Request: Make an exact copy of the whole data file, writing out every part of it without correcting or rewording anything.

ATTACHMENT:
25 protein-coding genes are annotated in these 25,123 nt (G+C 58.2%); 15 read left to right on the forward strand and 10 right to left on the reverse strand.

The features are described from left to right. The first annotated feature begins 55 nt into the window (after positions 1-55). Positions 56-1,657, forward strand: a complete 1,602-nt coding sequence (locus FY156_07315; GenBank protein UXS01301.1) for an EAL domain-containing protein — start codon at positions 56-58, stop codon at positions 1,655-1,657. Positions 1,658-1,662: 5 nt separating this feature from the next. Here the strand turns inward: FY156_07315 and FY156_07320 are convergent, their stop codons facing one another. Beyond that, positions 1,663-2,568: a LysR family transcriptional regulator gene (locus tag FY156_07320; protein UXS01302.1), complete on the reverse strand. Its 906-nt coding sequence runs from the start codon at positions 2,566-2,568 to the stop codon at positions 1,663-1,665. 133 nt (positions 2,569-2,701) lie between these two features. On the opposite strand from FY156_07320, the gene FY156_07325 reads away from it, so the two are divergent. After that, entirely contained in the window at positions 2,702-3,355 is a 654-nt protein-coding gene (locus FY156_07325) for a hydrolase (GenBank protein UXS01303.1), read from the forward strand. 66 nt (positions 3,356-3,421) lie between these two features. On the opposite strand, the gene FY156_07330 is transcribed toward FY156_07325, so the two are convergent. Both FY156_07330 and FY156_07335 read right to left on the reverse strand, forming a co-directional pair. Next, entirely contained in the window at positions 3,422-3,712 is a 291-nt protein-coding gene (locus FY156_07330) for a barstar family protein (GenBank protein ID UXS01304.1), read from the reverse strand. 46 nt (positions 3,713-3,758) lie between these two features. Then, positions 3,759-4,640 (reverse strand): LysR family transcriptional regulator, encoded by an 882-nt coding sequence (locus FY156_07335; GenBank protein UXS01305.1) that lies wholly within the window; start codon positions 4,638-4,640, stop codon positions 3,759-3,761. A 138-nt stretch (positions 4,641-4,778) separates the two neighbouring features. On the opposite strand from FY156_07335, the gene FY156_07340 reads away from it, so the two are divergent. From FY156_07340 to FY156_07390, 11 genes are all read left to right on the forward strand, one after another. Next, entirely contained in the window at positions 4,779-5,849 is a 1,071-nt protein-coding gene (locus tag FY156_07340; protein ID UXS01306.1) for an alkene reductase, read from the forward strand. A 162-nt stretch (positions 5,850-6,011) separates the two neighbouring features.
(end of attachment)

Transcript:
25 protein-coding genes are annotated in these 25,123 nt (G+C 58.2%); 15 read left to right on the forward strand and 10 right to left on the reverse strand.

The features are described from left to right. The first annotated feature begins 55 nt into the window (after positions 1-55). Positions 56-1,657, forward strand: a complete 1,602-nt coding sequence (locus FY156_07315; GenBank protein UXS01301.1) for an EAL domain-containing protein — start codon at positions 56-58, stop codon at positions 1,655-1,657. Positions 1,658-1,662: 5 nt separating this feature from the next. Here the strand turns inward: FY156_07315 and FY156_07320 are convergent, their stop codons facing one another. Beyond that, positions 1,663-2,568: a LysR family transcriptional regulator gene (locus tag FY156_07320; protein UXS01302.1), complete on the reverse strand. Its 906-nt coding sequence runs from the start codon at positions 2,566-2,568 to the stop codon at positions 1,663-1,665. 133 nt (positions 2,569-2,701) lie between these two features. On the opposite strand from FY156_07320, the gene FY156_07325 reads away from it, so the two are divergent. After that, entirely contained in the window at positions 2,702-3,355 is a 654-nt protein-coding gene (locus FY156_07325) for a hydrolase (GenBank protein UXS01303.1), read from the forward strand. 66 nt (positions 3,356-3,421) lie between these two features. On the opposite strand, the gene FY156_07330 is transcribed toward FY156_07325, so the two are convergent. Both FY156_07330 and FY156_07335 read right to left on the reverse strand, forming a co-directional pair. Next, entirely contained in the window at positions 3,422-3,712 is a 291-nt protein-coding gene (locus FY156_07330) for a barstar family protein (GenBank protein ID UXS01304.1), read from the reverse strand. 46 nt (positions 3,713-3,758) lie between these two features. Then, positions 3,759-4,640 (reverse strand): LysR family transcriptional regulator, encoded by an 882-nt coding sequence (locus FY156_07335; GenBank protein UXS01305.1) that lies wholly within the window; start codon positions 4,638-4,640, stop codon positions 3,759-3,761. A 138-nt stretch (positions 4,641-4,778) separates the two neighbouring features. On the opposite strand from FY156_07335, the gene FY156_07340 reads away from it, so the two are divergent. From FY156_07340 to FY156_07390, 11 genes are all read left to right on the forward strand, one after another. Next, entirely contained in the window at positions 4,779-5,849 is a 1,071-nt protein-coding gene (locus tag FY156_07340; protein ID UXS01306.1) for an alkene reductase, read from the forward strand. A 162-nt stretch (positions 5,850-6,011) separates the two neighbouring features.